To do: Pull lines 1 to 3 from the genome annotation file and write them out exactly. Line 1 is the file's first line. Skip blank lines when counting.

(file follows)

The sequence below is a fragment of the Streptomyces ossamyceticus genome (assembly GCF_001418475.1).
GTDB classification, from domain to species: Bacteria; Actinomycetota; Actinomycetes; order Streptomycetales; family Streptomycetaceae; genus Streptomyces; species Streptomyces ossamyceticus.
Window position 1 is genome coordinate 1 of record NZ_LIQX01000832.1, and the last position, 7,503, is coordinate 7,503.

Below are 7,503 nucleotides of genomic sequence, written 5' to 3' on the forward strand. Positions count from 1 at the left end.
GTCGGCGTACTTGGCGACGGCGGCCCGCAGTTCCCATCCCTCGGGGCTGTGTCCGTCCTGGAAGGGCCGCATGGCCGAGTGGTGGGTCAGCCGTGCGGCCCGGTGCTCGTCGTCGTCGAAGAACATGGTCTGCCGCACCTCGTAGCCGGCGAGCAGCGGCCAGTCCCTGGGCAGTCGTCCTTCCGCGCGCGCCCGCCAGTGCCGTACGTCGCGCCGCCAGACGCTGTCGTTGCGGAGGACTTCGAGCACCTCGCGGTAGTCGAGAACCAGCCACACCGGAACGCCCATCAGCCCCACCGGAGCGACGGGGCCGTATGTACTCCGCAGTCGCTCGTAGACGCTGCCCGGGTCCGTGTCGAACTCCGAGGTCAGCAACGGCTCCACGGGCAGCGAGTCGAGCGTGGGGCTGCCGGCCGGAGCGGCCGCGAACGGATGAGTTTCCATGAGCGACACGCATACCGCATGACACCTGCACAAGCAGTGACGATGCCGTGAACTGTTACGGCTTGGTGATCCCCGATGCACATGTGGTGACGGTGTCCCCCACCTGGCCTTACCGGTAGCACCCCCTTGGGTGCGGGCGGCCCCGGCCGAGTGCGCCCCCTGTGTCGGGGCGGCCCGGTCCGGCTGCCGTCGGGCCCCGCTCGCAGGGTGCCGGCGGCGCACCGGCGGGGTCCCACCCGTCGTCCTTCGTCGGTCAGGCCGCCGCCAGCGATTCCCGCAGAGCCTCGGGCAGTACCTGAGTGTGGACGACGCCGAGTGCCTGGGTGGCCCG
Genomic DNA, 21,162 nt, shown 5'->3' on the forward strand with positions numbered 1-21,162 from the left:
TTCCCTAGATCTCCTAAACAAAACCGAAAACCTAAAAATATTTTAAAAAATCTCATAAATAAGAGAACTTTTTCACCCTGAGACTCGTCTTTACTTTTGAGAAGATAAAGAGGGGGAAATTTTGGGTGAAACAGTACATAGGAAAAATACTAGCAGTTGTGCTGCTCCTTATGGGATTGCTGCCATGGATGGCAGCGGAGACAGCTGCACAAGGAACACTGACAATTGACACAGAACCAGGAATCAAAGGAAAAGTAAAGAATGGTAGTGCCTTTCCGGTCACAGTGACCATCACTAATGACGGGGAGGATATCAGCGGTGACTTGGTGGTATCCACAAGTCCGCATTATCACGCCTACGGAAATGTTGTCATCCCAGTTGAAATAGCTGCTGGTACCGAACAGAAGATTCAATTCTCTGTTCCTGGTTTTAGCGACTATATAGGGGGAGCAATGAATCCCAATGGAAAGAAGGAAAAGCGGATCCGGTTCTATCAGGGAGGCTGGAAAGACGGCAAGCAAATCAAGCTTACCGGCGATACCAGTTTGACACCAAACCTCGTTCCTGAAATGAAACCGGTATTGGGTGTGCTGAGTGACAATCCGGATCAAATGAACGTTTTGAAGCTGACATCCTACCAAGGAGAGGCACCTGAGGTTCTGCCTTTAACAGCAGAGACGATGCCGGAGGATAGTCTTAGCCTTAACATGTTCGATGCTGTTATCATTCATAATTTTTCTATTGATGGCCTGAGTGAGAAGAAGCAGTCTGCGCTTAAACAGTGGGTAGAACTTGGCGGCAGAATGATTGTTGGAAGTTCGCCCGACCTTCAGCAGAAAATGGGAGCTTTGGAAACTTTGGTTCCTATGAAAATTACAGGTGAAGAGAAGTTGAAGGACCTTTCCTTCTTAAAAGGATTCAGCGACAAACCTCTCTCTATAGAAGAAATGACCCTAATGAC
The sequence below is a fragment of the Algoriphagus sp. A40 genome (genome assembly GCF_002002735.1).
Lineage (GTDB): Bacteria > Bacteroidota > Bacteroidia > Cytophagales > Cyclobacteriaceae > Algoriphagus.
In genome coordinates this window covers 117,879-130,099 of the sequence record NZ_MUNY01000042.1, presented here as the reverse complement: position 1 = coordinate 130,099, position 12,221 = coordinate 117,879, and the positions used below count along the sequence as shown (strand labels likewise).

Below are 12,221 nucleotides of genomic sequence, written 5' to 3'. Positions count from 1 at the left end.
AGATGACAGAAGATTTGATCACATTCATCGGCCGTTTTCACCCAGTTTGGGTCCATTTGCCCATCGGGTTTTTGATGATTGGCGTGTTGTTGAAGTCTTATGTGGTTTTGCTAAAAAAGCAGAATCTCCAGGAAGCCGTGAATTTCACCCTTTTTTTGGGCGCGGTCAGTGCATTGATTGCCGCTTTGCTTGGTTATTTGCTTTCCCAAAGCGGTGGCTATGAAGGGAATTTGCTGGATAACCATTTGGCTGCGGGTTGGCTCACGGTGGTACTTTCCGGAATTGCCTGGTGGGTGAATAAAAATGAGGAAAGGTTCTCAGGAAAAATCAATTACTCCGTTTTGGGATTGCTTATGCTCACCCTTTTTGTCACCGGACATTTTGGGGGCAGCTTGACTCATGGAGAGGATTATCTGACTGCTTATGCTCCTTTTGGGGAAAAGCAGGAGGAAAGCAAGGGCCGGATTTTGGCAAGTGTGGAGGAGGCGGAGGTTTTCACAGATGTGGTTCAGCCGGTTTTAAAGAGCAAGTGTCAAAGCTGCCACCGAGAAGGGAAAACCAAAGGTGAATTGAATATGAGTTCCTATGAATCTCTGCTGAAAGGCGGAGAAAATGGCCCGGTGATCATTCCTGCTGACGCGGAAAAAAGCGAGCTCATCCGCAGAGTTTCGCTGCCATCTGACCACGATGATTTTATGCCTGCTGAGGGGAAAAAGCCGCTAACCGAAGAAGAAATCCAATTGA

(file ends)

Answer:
The sequence below is a fragment of the Streptomyces ossamyceticus genome (assembly GCF_001418475.1).
GTDB classification, from domain to species: Bacteria; Actinomycetota; Actinomycetes; order Streptomycetales; family Streptomycetaceae; genus Streptomyces; species Streptomyces ossamyceticus.
Window position 1 is genome coordinate 1 of record NZ_LIQX01000832.1, and the last position, 7,503, is coordinate 7,503.